The novel approach of Clos Lentiscus

Since fully moving to Priorat, I’ve ironically been spending a good deal of time in Penedès. First was for the “Rebels of Penedès” article on Harpers and then for the Clàssic Penedès article that’s up at the Guild of Sommeliers. Despite Clos Lentiscus being mentioned in both of these articles, there wasn’t the space to talk about them or their wines in much detail so I’m now going to make up for that.

Clos Lentiscus is a relatively new project that was started up 2002 by Manel Avinyo after his father died. Like many in the region, they had been selling the grapes from their old vines up to that point but wanted to do something a bit more special with them. Located near the small town of Sant Pere de Ribes, they have a climate that’s most definitely coastal but their being just back in from the sea a bit affords them more temperature variability with their vineyards. So much so that Manel says they exist in a rare pocket that never sees hail. Lord, how Burgundy winemakers would envy them these days…

In 2004 they planted some new vineyards and started working on rebuilding their 14th century farmhouse, Can Ramon, which had fallen in to disrepair over the years. They’ve been working as certified organic for some time but are ultimately de facto biodynamic.

This is where it starts to get interesting as all their wines are produced via natural, ambient yeast fermentation. There are many cellars doing this these days but I was very curious how they accomplish this with sparkling wines as when you do the secondary fermentation to gas up the wine by adding a mixture of sugar and yeast, they would in theory have to add cultivated yeasts. To get around this, after primary fermentation, they apparently harvest the ambient yeasts left in the tanks and then instead of sugar, they use honey from their own bees.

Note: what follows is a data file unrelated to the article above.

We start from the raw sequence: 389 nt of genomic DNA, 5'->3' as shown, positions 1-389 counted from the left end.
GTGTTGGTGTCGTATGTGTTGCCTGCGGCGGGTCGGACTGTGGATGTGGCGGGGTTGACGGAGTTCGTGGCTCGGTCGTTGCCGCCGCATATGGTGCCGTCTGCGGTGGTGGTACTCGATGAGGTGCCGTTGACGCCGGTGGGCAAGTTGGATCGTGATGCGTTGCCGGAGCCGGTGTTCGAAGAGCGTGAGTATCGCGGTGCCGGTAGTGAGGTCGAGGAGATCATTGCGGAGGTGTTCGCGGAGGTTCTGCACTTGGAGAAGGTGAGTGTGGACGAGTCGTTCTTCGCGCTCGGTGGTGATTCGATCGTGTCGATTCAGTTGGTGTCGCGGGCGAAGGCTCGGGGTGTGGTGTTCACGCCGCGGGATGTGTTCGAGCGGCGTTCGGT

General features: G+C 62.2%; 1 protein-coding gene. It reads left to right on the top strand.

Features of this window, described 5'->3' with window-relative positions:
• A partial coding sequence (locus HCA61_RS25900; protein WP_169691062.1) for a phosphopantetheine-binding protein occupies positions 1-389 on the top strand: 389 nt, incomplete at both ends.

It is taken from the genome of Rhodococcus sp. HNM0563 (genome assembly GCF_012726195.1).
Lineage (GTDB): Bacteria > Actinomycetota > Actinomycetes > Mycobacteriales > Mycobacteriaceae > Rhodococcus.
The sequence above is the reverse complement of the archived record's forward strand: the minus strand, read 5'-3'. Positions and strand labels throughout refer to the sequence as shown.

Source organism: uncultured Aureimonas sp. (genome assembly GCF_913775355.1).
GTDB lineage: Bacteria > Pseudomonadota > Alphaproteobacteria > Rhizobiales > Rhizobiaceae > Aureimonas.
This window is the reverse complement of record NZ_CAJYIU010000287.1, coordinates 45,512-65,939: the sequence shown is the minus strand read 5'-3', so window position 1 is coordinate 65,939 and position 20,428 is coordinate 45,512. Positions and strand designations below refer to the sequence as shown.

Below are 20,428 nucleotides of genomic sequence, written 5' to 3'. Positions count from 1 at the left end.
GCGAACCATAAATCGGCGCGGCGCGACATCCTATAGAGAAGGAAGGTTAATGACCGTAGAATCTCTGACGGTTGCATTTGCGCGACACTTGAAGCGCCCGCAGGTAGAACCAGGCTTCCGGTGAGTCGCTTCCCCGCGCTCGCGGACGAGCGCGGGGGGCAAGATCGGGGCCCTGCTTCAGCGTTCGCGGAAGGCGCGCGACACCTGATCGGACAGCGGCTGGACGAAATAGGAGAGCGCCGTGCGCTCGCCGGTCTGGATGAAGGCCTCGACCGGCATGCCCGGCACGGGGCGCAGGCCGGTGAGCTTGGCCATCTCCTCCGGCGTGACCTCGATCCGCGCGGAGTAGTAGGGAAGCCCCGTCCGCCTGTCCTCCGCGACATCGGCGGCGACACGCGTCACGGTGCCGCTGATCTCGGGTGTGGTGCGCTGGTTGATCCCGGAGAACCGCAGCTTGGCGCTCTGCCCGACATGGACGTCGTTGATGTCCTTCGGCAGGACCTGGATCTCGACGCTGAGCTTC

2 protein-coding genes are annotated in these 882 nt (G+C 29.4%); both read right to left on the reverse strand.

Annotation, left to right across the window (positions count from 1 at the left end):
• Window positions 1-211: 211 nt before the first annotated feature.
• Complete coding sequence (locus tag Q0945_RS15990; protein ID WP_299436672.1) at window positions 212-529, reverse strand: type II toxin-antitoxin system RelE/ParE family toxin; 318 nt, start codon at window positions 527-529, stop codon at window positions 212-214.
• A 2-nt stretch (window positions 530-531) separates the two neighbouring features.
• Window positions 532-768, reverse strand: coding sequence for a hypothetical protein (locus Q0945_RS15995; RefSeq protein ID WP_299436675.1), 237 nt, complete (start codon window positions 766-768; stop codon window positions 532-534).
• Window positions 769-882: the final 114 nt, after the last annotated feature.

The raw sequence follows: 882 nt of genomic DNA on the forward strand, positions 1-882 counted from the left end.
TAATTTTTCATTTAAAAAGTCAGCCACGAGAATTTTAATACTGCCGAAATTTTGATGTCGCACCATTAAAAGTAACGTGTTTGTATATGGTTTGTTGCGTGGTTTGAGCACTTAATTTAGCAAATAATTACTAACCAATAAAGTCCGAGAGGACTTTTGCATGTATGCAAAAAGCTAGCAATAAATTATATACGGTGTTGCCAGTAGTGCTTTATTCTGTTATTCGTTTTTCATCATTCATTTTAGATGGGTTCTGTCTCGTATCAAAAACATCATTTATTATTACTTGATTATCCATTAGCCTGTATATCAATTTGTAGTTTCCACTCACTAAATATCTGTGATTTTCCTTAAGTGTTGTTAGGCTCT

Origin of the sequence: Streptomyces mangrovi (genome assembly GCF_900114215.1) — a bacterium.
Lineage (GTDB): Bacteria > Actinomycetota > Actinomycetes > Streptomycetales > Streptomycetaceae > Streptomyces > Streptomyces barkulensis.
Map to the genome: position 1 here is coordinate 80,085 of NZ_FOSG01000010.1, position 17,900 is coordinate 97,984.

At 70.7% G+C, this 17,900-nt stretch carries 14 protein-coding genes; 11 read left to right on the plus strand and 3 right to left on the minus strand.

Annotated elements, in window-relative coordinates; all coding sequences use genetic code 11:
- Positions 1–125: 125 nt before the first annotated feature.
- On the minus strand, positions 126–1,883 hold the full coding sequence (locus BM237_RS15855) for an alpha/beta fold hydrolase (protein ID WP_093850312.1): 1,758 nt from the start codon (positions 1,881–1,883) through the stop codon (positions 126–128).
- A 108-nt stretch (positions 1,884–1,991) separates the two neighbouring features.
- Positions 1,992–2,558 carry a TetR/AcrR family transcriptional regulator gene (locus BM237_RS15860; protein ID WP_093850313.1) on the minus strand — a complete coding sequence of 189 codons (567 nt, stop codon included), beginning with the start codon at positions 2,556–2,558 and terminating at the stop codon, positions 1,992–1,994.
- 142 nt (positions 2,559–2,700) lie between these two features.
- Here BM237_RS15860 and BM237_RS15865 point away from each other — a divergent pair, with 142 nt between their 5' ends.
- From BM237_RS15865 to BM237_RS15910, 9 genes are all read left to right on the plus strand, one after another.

If this seems complicated, that’s because it is and I’ve never encountered another sparkling producer doing it. In addition to being more difficult, I assume it would be hard to control although of what I tasted, their wines aren’t all over the place and it’s only the Xarel·lo Domaine (a still wine) that I would peg as being more typical of “natural” wines because at no point do they add sulfites.

Curious wines in a very nice winery that’s worth visiting (they are indeed open for visits) and quite near to Sitges if you happen to be passing through. And now, some wines:

Blanc de blancs 2012
Honey, white blossoms, fresh lemon zest, melon, medium plus acidity, bright and lively.

100% Malvasia 12% 10€

Rosé N 41 15,656” E 1 45,086” 2010
Red amber in color. Ripe plums, chalk, nutmeg, fruit driven nose, floral lift. Crisp red fruits in the body, bounty of medium plus acidity, lingering, wafting finish.

100% Carignan 12% 10.50€

Sumoll Blanc de Negre 2009
Slightly herbal and vegetal in the nose. Medium plus, lively acidity, lingering finish. Light bubbles in the sample I had for some reason.

100% Sumoll 12% 13€

Xarel·lo Xpressió 2010
Lightly sweet nose, almond blossom, vanilla cream, light salinity, full mouth, good, lingering acidity, downplayed citric notes.

100% Xarel·lo 12.5% 29€

Perill Blanc 2014
Cantaloupe, white peach, sandy, and light salinity, very light pine, and tropical notes. Medium in body and acidity but balance and rich on the palate with a crisp finish.

100% Xarel·lo 12.5% 13€

Xarel·lo Domaine 2014
Root vegetable, green apple, light hit of butteriness. Medium in the bottle, vegetal notes more prevalent, medium acidity. Overall holistic, exciting, and lively although with “cider” notes often found in “natural” Xarel·lo wines. If you like those, you’ll adore this.

100% Xarel·lo 12.5% 35€